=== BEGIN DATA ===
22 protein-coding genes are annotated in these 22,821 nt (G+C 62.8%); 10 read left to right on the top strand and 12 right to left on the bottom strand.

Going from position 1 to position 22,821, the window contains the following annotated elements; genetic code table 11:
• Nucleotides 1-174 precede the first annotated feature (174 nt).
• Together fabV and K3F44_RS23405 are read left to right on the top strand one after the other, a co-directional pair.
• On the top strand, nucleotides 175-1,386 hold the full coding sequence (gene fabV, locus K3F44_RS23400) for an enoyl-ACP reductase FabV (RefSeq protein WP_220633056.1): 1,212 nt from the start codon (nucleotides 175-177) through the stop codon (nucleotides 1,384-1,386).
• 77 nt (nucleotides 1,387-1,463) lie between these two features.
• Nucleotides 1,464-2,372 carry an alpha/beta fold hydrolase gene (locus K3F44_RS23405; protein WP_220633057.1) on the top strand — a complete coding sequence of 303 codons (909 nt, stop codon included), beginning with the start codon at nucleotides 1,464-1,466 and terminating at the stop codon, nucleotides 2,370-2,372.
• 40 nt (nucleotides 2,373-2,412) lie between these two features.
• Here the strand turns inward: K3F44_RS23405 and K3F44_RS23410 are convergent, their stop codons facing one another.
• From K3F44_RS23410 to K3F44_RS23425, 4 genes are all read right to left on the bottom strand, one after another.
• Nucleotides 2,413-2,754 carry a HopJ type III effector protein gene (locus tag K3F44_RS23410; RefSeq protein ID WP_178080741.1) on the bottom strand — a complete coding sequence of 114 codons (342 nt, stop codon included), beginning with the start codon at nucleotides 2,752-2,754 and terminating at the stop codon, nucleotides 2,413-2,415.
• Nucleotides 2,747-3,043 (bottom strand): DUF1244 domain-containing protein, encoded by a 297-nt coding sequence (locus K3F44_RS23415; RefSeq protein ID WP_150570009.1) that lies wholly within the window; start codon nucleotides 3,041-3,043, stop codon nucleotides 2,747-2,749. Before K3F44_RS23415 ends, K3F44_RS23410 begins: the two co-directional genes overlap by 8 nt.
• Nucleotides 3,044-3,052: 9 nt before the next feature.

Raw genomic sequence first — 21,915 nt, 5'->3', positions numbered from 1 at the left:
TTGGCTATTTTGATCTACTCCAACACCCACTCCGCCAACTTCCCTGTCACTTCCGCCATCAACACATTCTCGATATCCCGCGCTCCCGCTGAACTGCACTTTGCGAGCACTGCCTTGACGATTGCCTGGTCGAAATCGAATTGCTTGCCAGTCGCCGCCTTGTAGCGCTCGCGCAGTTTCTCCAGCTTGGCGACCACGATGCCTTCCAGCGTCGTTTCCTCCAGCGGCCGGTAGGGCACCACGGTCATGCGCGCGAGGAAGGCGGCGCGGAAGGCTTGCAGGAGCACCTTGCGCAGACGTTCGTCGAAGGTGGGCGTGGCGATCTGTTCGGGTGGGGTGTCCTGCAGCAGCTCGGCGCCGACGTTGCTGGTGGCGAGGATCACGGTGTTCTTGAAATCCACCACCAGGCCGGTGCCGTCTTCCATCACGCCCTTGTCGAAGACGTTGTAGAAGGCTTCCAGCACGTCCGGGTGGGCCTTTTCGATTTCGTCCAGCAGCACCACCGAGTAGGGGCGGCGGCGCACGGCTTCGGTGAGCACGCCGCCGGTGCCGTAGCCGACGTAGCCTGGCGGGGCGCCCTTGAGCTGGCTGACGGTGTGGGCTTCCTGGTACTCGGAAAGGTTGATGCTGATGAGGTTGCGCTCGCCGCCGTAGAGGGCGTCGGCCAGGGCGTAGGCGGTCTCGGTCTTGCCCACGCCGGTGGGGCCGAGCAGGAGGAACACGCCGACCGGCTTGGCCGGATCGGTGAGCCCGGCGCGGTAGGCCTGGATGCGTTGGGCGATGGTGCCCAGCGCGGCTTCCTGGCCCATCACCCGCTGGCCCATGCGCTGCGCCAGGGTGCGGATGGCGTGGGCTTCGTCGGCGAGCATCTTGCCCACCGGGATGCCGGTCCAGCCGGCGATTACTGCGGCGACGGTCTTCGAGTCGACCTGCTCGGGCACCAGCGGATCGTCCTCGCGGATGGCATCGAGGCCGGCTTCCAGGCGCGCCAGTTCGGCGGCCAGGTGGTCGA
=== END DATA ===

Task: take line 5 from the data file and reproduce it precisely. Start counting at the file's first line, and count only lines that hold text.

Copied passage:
• On the top strand, nucleotides 175-1,386 hold the full coding sequence (gene fabV, locus K3F44_RS23400) for an enoyl-ACP reductase FabV (RefSeq protein WP_220633056.1): 1,212 nt from the start codon (nucleotides 175-177) through the stop codon (nucleotides 1,384-1,386).